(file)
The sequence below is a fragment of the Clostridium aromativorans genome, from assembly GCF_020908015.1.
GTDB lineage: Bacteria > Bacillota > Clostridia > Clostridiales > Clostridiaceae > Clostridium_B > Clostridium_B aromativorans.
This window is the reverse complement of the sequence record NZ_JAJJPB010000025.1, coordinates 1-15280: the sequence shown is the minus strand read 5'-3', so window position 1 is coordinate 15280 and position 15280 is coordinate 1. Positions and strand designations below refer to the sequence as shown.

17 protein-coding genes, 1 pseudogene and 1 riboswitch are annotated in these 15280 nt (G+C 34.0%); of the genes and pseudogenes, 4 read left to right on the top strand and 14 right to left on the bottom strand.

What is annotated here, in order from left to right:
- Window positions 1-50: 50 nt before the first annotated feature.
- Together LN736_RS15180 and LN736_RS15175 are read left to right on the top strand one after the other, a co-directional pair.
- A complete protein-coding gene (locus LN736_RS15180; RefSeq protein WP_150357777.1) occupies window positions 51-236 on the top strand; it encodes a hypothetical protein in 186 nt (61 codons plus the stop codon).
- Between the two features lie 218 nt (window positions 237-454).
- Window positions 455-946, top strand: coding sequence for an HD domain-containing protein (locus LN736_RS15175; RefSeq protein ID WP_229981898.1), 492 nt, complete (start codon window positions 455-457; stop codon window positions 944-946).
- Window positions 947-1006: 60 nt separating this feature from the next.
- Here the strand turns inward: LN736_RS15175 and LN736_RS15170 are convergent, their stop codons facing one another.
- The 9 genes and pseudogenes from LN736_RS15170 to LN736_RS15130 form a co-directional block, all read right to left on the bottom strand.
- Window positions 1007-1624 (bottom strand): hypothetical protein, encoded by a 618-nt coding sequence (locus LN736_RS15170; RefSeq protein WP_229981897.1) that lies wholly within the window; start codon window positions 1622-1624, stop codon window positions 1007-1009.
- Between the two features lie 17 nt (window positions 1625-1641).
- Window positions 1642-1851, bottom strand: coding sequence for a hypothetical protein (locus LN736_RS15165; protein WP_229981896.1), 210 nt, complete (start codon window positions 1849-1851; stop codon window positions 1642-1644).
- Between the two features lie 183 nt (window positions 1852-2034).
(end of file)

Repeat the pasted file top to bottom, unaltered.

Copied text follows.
The sequence below is a fragment of the Clostridium aromativorans genome, from assembly GCF_020908015.1.
GTDB lineage: Bacteria > Bacillota > Clostridia > Clostridiales > Clostridiaceae > Clostridium_B > Clostridium_B aromativorans.
This window is the reverse complement of the sequence record NZ_JAJJPB010000025.1, coordinates 1-15280: the sequence shown is the minus strand read 5'-3', so window position 1 is coordinate 15280 and position 15280 is coordinate 1. Positions and strand designations below refer to the sequence as shown.

17 protein-coding genes, 1 pseudogene and 1 riboswitch are annotated in these 15280 nt (G+C 34.0%); of the genes and pseudogenes, 4 read left to right on the top strand and 14 right to left on the bottom strand.

What is annotated here, in order from left to right:
- Window positions 1-50: 50 nt before the first annotated feature.
- Together LN736_RS15180 and LN736_RS15175 are read left to right on the top strand one after the other, a co-directional pair.
- A complete protein-coding gene (locus LN736_RS15180; RefSeq protein WP_150357777.1) occupies window positions 51-236 on the top strand; it encodes a hypothetical protein in 186 nt (61 codons plus the stop codon).
- Between the two features lie 218 nt (window positions 237-454).
- Window positions 455-946, top strand: coding sequence for an HD domain-containing protein (locus LN736_RS15175; RefSeq protein ID WP_229981898.1), 492 nt, complete (start codon window positions 455-457; stop codon window positions 944-946).
- Window positions 947-1006: 60 nt separating this feature from the next.
- Here the strand turns inward: LN736_RS15175 and LN736_RS15170 are convergent, their stop codons facing one another.
- The 9 genes and pseudogenes from LN736_RS15170 to LN736_RS15130 form a co-directional block, all read right to left on the bottom strand.
- Window positions 1007-1624 (bottom strand): hypothetical protein, encoded by a 618-nt coding sequence (locus LN736_RS15170; RefSeq protein WP_229981897.1) that lies wholly within the window; start codon window positions 1622-1624, stop codon window positions 1007-1009.
- Between the two features lie 17 nt (window positions 1625-1641).
- Window positions 1642-1851, bottom strand: coding sequence for a hypothetical protein (locus LN736_RS15165; protein WP_229981896.1), 210 nt, complete (start codon window positions 1849-1851; stop codon window positions 1642-1644).
- Between the two features lie 183 nt (window positions 1852-2034).